Alex McArtor
Spoken Word

“I didn’t grow up on Taylor Swift — I grew up listening to The Doors.”

No surprise once you take a listen to McArtor’s new release, Spoken Word, an exquisite, dreamy and downright epic music debut that pulls inspiration from both classic rock and ‘90s alternative while showcasing the singer-songwriter’s powerful voice and pensive soul.  

But it might surprise you once you realize McArtor is only 16 ... a fact you’ll quickly forget after you spend a few minutes talking to the singer, who (cliche aside) certainly has what they call an “old soul.” Or at least fantastic taste. “I was always into alternative bands like the Jesus and Mary Chain and artists like Lou Reed, Bob Dylan, Neil Young and Led Zeppelin,” she says. “Plus, I grew up in Austin, which is obviously a musical city. All that inspired me.”

McArtor would spend her downtime from school writing poems, singing and eventually “grabbing a guitar and experiencing teen angst,” she laughs. She eventually showed her parents some of her songs — and they were impressed. 

Most importantly, they encouraged their daughter to continue writing. A strong demo and some live performances in Dallas (where McArtor’s family moved) eventually led the singer to Aaron Kelley, a multi-instrumentalist and music producer who’s worked with everyone from Don Henley to Charlie Puth. Together, they helped shape the songs on Spoken Word into five tracks that flit between ethereal and epic. “I write things acoustically, but sometimes I want a big sound, and I want it be heavy at times,” she says.  

For lyrical inspiration, McArtor takes a rather unique approach. “I can’t just ‘write,’” she says. “But I’m really into film — that’s a passion of mine — so sometimes I’ll write songs over photographs or scenes from movies, like Trainspotting. That way, I can kind of ‘see’ things moving.” (Speaking of good taste, McArtor credits films like Velvet GoldmineGarden State and My Private Idaho for providing musical inspiration).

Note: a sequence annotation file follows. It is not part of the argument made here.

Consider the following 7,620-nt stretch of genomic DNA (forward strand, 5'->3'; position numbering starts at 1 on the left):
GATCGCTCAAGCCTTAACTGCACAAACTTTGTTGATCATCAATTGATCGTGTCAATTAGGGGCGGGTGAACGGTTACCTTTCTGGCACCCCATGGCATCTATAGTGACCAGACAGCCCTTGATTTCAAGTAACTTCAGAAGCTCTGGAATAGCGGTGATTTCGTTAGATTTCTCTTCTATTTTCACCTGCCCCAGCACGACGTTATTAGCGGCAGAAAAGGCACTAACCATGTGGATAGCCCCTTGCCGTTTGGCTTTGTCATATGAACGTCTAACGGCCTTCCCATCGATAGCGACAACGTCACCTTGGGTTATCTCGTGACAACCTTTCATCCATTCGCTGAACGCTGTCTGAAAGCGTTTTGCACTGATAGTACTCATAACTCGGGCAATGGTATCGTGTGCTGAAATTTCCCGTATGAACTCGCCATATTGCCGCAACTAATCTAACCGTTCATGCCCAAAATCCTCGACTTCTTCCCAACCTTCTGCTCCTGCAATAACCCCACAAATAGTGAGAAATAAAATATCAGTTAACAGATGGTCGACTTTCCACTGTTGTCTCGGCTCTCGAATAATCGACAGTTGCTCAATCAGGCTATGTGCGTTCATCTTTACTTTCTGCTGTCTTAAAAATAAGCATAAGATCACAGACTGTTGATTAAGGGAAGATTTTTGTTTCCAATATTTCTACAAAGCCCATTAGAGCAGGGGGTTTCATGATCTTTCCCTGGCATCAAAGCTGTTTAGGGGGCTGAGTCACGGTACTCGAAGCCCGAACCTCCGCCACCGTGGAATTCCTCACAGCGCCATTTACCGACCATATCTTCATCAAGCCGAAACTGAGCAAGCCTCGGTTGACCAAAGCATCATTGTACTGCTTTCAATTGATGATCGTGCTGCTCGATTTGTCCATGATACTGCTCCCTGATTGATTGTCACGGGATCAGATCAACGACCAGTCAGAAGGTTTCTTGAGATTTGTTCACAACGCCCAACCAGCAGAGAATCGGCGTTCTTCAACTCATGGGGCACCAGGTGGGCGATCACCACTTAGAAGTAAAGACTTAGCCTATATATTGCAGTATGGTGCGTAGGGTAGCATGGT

That said, there’s always a personal statement at the core of McArtor’s music. Take “Party’s Over,” the dreamy, Mazzy Star-esque ballad and first single from Spoken Word. “At first I didn’t know what I was writing, but I think I was trying to describe moving away from Austin,” she says. “It’s about change, and I wanted the song to be something like David Bowie’s ‘Heroes,’ really having it hit home as you’re listening.”

McArtor hopes to tour with a full band in the fall; in the meantime, she’s posting new music on Soundcloud and getting quite a rapturous response, as evidenced by the 300K listens to songs like “Touch.” She admits, “I haven’t really looked at it; I was just writing new songs and I wanted to get them out there. Actually, when I told people, most of my friends didn’t even know I did music! I’m glad it’s taken off on its own.”

While McArtor is still young, she already has a musical endgame in sight. “When this doesn’t feel authentic anymore, I am out,” she says. “I think one reason my family’s so supportive is that I’ve been passionate and taking responsibility for all of this. It’s been me painting a picture, not doing something because some guy is telling me what to paint. I think when something comes from you, that’s when people feel it.”